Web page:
You know, the President claimed things were quieter than this usually. Tell that to the men in diving suits that attacked El Hierro. That’s the island in the archipelago that has all the mining. These tall, bulky divers marched out of the surf and started wrecking shit.
The resulting fight took awhile. They didn’t bring any explosives, so there was only so much they could do to the mining equipment. They ran out of ammunition for what they did have. In the end, they only did so much damage before the army showed up.
I had better things to do, like working at the nuclear reactor and fixing it back up. Not in the nuclear reactor because I prefer the healthy glow of my skin to refer to something other than Cherenkov blue. I worked in this lab the President had set up under there for the development of…things. You know, sometimes a guy just has to have a secret place to sit and think of things. Important things. Like “What if I really want to kill some people far away, but don’t want to pay for an airline ticket?” This lab possessed the equipment I needed to build myself a new core.
Not some nuclear core, either. Nothing like that. Those things run a little too hot to fit inside my body. Plus, while power plants are safe enough when done right, those plants aren’t running around getting into fistfights with people who can a wedgie to a planet. That’s what I meant about this hockey-puck core being unstable. It put out enough energy for my purposes, but I still needed to figure out how where to put it, how to armor it, how to cool it, and how to plug it in without using my own body as a medium.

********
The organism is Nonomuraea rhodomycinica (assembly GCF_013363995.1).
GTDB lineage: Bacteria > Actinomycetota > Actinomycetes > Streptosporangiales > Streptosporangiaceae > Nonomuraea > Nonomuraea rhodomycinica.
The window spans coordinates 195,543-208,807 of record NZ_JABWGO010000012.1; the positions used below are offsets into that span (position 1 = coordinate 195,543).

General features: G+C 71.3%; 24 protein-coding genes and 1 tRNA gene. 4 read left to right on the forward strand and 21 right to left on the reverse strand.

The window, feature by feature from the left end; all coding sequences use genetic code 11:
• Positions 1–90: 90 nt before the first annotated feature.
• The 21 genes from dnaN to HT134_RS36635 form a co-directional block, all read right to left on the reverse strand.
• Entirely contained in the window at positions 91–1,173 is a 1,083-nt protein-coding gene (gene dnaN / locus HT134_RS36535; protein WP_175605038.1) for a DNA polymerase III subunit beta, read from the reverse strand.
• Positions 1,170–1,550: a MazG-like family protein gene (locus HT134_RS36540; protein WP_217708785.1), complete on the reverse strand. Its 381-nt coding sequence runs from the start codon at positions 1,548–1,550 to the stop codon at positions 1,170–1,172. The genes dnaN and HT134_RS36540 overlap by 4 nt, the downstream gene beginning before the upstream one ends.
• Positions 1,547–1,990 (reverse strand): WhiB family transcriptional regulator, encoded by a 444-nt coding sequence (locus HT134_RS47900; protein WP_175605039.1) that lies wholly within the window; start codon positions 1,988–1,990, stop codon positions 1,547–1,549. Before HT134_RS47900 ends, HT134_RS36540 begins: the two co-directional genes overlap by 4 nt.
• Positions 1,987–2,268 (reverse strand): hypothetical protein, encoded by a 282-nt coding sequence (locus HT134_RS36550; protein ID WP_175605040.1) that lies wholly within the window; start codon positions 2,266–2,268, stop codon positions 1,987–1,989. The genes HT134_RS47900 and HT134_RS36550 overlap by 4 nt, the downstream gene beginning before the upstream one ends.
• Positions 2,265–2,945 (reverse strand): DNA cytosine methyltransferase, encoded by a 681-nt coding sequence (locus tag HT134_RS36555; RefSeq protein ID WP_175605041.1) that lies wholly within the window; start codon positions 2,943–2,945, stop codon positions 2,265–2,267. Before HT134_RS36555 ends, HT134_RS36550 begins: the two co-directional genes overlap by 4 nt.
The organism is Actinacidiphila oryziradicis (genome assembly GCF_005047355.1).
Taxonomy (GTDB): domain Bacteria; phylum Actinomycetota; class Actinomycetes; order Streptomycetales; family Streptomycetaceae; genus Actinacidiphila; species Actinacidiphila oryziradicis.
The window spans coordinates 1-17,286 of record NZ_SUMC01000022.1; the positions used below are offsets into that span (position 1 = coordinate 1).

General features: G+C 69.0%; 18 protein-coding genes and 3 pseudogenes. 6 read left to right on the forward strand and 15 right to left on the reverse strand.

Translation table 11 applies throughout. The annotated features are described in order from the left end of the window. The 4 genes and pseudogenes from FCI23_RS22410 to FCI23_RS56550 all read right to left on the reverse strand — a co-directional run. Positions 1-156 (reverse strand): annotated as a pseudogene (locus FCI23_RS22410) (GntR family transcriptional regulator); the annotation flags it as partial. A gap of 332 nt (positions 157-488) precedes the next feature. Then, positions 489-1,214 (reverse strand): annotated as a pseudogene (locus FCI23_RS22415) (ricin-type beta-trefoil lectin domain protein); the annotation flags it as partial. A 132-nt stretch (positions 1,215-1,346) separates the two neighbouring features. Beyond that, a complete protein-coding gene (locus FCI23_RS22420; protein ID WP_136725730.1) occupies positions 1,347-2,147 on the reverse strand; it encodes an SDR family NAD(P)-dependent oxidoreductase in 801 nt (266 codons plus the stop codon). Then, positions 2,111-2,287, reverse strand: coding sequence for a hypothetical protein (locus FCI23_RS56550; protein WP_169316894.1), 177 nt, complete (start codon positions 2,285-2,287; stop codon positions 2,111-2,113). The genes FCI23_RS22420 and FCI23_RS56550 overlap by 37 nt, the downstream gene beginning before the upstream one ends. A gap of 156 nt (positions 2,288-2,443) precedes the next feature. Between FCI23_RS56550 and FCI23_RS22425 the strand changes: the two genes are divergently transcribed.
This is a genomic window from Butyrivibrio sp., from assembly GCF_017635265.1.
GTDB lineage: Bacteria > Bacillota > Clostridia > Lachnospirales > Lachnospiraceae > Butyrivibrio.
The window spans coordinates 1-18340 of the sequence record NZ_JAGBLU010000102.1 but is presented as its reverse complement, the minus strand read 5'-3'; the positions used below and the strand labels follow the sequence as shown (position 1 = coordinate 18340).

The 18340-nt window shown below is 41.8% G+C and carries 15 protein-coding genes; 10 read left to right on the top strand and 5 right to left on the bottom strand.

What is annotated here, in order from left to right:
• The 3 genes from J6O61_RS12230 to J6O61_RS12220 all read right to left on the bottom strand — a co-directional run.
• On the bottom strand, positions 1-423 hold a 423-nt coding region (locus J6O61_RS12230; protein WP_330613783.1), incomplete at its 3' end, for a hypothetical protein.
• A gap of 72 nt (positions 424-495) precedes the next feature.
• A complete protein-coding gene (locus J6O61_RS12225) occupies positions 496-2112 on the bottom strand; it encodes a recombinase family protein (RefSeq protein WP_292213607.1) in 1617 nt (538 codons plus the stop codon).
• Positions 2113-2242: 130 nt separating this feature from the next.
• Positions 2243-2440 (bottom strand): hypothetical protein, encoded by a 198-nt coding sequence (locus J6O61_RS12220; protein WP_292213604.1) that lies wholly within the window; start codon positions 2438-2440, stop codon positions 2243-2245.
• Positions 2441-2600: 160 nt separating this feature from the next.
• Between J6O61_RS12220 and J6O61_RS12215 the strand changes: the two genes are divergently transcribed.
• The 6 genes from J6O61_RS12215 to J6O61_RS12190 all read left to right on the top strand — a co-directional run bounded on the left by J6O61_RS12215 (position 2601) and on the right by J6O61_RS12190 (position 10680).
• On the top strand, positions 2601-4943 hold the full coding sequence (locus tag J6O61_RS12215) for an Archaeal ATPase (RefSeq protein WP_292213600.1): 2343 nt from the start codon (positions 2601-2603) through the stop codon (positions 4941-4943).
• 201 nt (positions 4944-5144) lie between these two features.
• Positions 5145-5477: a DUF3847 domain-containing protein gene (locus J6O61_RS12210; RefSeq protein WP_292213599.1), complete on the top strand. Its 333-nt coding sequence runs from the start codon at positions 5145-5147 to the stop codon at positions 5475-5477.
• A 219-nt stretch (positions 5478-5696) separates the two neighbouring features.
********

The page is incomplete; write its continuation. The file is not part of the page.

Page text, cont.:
So I dealt with that while the scuba men ran amuck over El Hierro. The first I bothered with any of it was when the army brought in some of the remains for the lab to study. They did their thing, and I did mine. The Science adviser didn’t like my presence on the island at all, let alone in her most sensitive facility. And while I am known for penetrating sensitive facilities, I also like to think the facilities enjoy my presence whether coming or going.
That’s why it surprised me when one of the techs came running over to my room there and said I should take a look at what they got. He led me to where the main team stood around, hard at work gaping at the attempted autopsy.
The divers were human, at least at some point in their lifetime. “You guys act live you’ve never seen a cyborg before,” I told the techs and scientists around me. Like me, the dead bodies once had some work done. The eyes were cruder, and the person who put them together replaced entire spines and joints. I got my hands dirty and pulled one fellow almost completely out of the diving suit he wore only to find he wore a feed bag on his chest that connected to an implanted feeding tube. I didn’t see the need for it until I pulled one shot-up helmet off another one.
As a guy with my particular enthusiasms, I’ve seen my fair share of brains. I’ve touched brains, I’ve tossed them around, I may have even shoved them up some orifices from time to time. Always their brains, usually their orifices.
Instead of a brain, I got a broken computer. RAM and CPUs tumbled out. After a moment’s more time poking around, I turned to the remaining conscious people in the room and gave them my professional opinion. “Well, I’d say they died of gunshots wounds. Looks like it’s probably time for lunch now, what do you think?” I glanced at the maimed corpse with its popped watermelon of a head and used a finger to move its lips while speaking in a high pitch voice. “That’s right. You should fill up on chimichangas.”
“What about the bodies?” asked an older, balding gentleman.